WINDHAM — The mood was mostly positive and confident Thursday morning as students and staff members returned to classes in Regional School Unit 14 after emailed threats shut down public schools in Windham and Raymond for three days.

Police have charged a 16-year-old Windham boy, identified by his father as Justin Woodbury, with felony terrorizing in connection emails sent to two school administrators Monday morning in which he threatened to use weapons, police said. Investigators found and seized a firearm Tuesday evening when they searched the home where he lives with his parents, police said.

“I’m feeling OK,” said sophomore Dominic Stevens as he entered Windham High School shortly after 7 a.m. “I’m not worried at all. I feel confident they got the only guy involved.”

Kevin Roy, a student teacher from the University of Southern Maine, said he expected students and staff members would transition easily back into their routines but acknowledged the threats were upsetting.

“I’m glad to be back and return to some sense of normalcy,” Roy said. “School is expected to be a safe place. To have someone threaten that is upsetting.”

Tayla Fortin, a senior, said she returned to classes Thursday feeling unsettled. That someone threatened to harm students “was a scary, scary thought,” she said.

Parents expressed appreciation for the way school officials and police handled the threats, sending students home Monday morning and keeping parents informed throughout the investigation.

“I’m just pleased that school officials put the students first,” said Judith MacDonald, as she dropped off her grandson Caleb MacDonald, as sophomore.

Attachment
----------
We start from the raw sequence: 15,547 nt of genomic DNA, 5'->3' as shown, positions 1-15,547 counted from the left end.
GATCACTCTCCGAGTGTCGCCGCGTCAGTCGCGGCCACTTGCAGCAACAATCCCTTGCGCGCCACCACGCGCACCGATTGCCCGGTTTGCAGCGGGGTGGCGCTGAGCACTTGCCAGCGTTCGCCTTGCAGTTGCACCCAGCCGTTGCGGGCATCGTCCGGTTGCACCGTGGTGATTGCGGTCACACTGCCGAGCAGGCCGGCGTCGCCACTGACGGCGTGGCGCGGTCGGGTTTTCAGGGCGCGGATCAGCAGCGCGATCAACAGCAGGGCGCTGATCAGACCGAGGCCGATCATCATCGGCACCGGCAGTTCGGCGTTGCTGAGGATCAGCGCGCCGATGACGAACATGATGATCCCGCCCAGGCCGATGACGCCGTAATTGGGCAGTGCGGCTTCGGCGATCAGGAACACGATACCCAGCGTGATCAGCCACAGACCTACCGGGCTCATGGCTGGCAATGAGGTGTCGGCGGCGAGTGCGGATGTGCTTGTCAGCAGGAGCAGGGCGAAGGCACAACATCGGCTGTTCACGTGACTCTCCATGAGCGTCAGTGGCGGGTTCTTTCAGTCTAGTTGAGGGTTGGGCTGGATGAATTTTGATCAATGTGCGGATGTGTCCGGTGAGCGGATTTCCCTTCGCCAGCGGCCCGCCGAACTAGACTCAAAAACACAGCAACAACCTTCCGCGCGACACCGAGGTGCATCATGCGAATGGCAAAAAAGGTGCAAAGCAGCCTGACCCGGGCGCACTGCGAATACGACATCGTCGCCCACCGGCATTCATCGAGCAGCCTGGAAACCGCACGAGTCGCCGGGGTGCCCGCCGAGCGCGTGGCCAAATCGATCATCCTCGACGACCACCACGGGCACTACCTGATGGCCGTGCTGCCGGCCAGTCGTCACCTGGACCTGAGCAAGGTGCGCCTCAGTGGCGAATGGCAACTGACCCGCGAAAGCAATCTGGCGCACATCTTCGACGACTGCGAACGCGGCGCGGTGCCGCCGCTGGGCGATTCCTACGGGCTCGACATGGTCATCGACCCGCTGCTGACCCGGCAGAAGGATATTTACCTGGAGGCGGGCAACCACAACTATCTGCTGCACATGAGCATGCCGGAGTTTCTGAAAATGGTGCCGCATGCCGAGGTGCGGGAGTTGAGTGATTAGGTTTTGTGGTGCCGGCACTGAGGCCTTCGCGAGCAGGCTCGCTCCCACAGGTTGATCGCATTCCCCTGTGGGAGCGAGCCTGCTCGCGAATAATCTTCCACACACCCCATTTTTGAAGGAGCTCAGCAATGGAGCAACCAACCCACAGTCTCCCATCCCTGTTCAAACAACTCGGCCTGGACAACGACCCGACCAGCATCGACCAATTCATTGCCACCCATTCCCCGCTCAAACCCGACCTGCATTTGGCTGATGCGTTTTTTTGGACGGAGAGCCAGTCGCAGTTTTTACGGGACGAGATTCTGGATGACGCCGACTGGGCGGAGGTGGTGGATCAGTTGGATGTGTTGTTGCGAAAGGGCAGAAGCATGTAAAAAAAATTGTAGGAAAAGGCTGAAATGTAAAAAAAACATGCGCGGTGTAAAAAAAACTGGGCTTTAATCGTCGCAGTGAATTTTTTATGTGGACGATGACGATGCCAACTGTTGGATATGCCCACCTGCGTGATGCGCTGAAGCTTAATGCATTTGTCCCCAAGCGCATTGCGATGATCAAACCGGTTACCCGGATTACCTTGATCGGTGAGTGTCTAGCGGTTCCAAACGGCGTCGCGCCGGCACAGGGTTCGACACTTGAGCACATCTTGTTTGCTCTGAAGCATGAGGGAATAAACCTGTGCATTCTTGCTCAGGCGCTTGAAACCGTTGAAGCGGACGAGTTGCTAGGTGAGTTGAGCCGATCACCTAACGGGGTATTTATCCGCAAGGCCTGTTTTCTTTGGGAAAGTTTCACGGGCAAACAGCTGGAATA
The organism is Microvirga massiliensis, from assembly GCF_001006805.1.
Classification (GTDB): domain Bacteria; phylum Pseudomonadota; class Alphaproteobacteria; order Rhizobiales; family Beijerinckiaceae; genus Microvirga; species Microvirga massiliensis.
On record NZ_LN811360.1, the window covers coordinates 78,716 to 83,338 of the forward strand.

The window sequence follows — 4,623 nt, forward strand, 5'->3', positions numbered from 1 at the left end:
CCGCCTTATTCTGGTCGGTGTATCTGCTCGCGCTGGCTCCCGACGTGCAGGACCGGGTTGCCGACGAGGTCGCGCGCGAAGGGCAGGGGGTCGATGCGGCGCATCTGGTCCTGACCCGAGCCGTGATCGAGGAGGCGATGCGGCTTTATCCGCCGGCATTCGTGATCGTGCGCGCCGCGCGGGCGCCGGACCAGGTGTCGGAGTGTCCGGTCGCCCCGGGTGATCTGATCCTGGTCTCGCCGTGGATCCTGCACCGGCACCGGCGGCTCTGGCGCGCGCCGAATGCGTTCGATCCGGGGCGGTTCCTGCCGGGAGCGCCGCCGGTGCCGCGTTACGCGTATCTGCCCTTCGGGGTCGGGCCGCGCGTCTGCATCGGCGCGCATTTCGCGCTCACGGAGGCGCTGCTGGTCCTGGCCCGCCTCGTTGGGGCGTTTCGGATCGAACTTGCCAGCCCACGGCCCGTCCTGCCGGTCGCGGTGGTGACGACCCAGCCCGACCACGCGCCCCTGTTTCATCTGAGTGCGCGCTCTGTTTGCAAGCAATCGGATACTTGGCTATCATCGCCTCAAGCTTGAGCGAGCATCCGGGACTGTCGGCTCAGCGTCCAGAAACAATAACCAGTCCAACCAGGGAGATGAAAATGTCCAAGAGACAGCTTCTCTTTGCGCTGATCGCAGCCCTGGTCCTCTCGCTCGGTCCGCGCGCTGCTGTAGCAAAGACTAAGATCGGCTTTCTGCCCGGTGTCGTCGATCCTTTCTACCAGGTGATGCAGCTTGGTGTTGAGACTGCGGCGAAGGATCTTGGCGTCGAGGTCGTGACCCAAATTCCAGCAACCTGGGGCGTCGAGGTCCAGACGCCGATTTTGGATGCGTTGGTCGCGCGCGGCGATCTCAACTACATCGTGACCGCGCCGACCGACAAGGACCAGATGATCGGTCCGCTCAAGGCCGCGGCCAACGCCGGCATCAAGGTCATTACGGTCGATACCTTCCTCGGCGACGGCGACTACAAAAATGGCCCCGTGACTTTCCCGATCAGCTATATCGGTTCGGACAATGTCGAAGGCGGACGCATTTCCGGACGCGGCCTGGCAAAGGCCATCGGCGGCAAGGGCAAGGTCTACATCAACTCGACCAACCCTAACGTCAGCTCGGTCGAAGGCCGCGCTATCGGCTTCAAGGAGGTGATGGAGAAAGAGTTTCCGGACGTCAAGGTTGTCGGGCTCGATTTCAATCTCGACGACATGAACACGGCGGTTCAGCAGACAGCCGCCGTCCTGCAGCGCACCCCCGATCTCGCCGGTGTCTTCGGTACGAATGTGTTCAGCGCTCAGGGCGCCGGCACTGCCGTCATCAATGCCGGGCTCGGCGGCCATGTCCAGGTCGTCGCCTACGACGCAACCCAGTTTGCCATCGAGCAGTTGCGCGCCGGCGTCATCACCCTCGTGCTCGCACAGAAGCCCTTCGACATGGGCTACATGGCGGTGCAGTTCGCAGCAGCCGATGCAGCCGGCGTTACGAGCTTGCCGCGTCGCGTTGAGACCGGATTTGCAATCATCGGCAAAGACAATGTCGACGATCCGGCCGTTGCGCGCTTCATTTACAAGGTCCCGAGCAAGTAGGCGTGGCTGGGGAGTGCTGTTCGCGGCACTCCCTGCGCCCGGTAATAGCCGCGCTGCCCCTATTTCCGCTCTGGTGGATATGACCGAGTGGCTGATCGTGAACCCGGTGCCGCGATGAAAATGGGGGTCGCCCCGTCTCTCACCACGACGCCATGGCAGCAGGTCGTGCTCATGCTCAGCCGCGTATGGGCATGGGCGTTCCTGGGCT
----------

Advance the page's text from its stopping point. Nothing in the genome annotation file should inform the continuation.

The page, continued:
“I feel like the system handled everything well,” said Chris Delano, a parent who delivered several students to high school.

Woodbury said his son Justin had attended Windham schools, but left the district after completing middle school two years ago. He is currently enrolled as a junior at Baxter Academy for Science and Technology, a charter school in Portland.

The teenager is charged with eight counts of terrorizing, one for each of the schools affected, and is being held at the Long Creek Youth Development Center in South Portland, police said. He’s was expected to make an initial appearance for a detention hearing in juvenile court Thursday.

Police said they do not believe anyone else was involved in the threats, and schools in Regional School Unit 14 were reopening for all 3,300 students Thursday morning.

“We will get back to normal,” Superintendent Sandy Prince said Wednesday. Police will be at the schools to reassure students and parents, and counselors will be available for several days to meet with any students who want to talk about the incident, he said.

Kelley Bouchard can be reached at 791-6328 or at:

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